Whether you're traveling or forcefully house-bound and hating life, now is probably an excellent time to pick up a book and get your damn read on. Here's what I'll be reading while I shoot death stares out the window at the snow and ice.
Remember how Sloane Crosley is my literary crush/girl crush/Twitter crush/crush? I just finished reading "The Clasp," which means I'm officially out of Sloane to read. However, "The Clasp" is a present-day spinoff from the classic short story "The Necklace," by Guy de Maupassant. I've never read "The Necklace," and "The Clasp" has piqued my interest. Especially considering this quote of de Maupassant's included in "The Necklace":
Every happy man who wishes to preserve his integrity of thought and independence of judgment, to see life, humanity, and the world as a free observer, above all prejudice, all preconceived belief and all religion, must absolutely keep himself removed from what is called Society; for universal stupidity is so contagious that he cannot frequent his fellow-creatures without, despite his best efforts, being carried along by their convictions, their ideas and their imbecilic morality.
Obviously this guy speaks to me, and if I were in the market for a third cat, I'd probably name him or her Maupassant.
Obviously I'm several years behind on this one, which Jen recommended to me ages ago. But I think it's about time I read this critically acclaimed epic that takes place in a fictionalized 1984 that shifts back and forth, bending reality and the lives of the two main characters. Plus it takes place in Tokyo, and loving that city, I'm looking forward to reading a story that takes place there.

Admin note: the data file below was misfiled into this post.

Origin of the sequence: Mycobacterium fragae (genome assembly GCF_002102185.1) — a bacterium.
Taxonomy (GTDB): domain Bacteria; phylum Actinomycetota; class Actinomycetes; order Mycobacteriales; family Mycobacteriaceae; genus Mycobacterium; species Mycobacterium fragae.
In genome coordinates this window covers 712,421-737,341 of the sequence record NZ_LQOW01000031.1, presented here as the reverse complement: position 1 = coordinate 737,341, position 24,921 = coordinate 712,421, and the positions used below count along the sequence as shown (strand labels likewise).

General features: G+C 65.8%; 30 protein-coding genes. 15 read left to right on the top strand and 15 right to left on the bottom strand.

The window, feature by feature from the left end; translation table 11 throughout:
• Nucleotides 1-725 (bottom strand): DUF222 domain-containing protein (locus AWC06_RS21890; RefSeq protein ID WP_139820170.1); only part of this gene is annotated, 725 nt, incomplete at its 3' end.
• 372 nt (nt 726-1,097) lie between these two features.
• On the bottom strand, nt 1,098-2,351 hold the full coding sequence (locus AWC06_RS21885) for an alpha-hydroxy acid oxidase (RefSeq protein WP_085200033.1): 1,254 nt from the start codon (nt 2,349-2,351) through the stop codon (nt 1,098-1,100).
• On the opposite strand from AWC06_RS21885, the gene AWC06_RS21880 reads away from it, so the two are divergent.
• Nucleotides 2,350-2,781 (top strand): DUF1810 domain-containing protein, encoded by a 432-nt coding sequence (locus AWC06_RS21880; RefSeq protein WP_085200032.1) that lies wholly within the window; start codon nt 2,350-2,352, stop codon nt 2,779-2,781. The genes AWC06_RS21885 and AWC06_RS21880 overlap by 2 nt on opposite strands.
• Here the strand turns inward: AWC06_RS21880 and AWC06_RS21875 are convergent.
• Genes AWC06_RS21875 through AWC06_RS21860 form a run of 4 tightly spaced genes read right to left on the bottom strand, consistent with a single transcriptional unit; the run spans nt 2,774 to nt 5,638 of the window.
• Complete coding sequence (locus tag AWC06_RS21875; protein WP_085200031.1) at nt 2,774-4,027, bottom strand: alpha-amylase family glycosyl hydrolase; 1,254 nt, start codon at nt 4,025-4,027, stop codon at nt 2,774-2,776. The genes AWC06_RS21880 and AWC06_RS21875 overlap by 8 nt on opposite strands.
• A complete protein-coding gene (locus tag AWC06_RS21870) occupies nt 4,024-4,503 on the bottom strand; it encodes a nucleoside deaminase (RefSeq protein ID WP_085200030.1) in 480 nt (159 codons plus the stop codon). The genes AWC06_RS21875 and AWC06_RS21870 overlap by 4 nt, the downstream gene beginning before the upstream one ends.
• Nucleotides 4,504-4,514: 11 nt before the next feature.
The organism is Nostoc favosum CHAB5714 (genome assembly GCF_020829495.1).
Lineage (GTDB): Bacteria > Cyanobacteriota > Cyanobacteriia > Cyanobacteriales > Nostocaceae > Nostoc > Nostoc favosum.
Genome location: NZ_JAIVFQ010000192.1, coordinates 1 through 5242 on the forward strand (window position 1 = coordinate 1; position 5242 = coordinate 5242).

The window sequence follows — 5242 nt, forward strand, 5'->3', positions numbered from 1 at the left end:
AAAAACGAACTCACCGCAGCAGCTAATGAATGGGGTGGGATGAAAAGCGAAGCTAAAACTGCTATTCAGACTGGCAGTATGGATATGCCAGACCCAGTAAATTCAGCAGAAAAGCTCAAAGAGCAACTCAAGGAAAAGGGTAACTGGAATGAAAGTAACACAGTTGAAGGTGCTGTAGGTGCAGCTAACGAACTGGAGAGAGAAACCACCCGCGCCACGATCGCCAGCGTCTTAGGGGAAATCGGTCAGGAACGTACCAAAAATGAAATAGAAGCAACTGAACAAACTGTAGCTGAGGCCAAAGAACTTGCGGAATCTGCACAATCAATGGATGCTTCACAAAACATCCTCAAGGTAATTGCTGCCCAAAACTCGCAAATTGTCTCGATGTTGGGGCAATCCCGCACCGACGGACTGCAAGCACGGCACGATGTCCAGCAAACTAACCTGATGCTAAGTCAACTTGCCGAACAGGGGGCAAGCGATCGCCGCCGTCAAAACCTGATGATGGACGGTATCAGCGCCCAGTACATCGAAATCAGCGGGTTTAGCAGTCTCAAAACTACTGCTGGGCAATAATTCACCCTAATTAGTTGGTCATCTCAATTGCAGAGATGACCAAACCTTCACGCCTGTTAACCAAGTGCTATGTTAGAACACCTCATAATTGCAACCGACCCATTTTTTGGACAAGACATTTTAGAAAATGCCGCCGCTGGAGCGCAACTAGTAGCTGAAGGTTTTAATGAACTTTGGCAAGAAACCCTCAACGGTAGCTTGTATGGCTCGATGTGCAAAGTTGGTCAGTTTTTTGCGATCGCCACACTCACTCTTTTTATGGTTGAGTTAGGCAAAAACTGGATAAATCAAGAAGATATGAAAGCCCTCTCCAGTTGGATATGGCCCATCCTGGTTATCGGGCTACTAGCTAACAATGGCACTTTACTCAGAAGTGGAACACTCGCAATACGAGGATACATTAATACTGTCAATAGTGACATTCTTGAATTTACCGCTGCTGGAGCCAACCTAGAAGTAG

HOTELS OF NORTH AMERICA
I don't remember how I found out about "Hotels of North America," but I e-mailed the title to myself to remember that I want to read it. The Amazon review calls it "metafiction," and it's a satirical story about a motivational speaker who writes hotel reviews on the side. "Dark humor" is also used to describe it and travel is a main part of the plot, so basically it's right up my alley.
Not all my reading should be dark, serious, and/or critically acclaimed, right? "Momzillas" is a novel about being a wealthy yet out-of-place mom on Manhattan's Upper East Side. Bravo adopted it into the show "Odd Mom Out," which details Kargman's real-life experience. I haven't seen it, but Carly told me about it, assuring me it's hilarious. Not to mention, Kargman was wearing a "24601" t-shirt on one episode, so clearly she's someone I'd enjoy immensely.
What are you reading this miserable winter?